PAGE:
Author Topic: 6 creatures from the creature editor  (Read 2300 times)

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Offline La_farm

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6 creatures from the creature editor
« on: March 27, 2007, 01:42:05 pm »

Dakasur
Animalia (animals)
Chordata (chordates)
Sauropsida (crocodiles, lizards, snakes, turtles)
Testudines (turtles)
Geoemydidae (Eurasian pond and river turtles and Neotropical wood turtles)
Batagur (mangrove terrapin)
B. bipedem
Height- 2’5’’-3’
Length (with tail)- 4’
Weight- 40 lbs
Highest Speed- 20 mph
Lifespan- up to 100 years
Diet- Omnivorous, main food source comes from small animals and eggs, eats a variety of aquatic plants. Rarely it will feed on dry grasses and scavenge kills.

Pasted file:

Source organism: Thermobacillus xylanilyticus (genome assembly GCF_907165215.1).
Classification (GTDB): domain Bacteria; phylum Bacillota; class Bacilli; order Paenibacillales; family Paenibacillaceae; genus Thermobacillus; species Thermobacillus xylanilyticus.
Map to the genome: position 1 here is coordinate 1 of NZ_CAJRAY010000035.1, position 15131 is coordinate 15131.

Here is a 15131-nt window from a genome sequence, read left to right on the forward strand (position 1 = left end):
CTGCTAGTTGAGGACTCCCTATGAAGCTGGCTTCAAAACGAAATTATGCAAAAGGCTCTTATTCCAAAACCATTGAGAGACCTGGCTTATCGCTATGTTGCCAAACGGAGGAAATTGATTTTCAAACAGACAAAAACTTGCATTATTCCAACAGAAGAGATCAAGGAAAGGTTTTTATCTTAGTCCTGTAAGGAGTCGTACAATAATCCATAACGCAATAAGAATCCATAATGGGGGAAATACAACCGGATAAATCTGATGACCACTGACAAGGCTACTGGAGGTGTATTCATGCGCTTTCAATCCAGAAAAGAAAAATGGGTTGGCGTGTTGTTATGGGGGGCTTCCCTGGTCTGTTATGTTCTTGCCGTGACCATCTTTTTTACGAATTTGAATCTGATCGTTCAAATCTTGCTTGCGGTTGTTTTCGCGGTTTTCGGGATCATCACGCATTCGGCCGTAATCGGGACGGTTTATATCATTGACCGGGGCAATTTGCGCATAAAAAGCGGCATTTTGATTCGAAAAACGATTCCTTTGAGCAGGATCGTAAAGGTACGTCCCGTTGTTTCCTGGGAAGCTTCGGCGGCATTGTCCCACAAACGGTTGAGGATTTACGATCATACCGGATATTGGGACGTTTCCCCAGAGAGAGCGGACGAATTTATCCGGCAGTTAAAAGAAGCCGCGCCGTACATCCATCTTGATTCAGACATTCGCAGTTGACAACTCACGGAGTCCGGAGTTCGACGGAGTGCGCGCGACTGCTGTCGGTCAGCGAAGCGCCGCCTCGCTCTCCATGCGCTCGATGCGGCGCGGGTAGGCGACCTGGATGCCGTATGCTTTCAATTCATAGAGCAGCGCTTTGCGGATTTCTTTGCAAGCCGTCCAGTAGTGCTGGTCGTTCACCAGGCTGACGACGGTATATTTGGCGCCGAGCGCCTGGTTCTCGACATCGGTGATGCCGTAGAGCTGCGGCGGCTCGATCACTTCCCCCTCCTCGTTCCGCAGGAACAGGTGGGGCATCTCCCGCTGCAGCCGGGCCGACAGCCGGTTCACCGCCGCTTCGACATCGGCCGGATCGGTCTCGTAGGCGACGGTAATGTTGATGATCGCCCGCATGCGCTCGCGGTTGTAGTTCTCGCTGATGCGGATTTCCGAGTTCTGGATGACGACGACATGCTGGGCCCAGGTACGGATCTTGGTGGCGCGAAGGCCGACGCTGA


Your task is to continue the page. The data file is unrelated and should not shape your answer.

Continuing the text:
Evolution- The dakasur evolved from an Asian terrapin that thrived after humans left Earth. When humans had overpopulated Asia and nearly wiped out the ecosystem, the terrapins were one of the few remaining animals left and quickly ascended to the top of the food chain in a habitat where only generally small aquatic animals were left. Because the terrapin lacked larger predators, it began to lose its shell and developed stronger, well developed legs to catch prey. Soon its front feet grew longer claws for better success rates in killing. As the ecosystem rebounded and forestry returned to bare stretches of land, the terrapin slowly evolved a bipedal nature and a stronger, longer tail to aid in its upright form. In order to survive in grassy expanses it had to stand upright in order to identify and escape its new natural predator: the kellid (discussed later).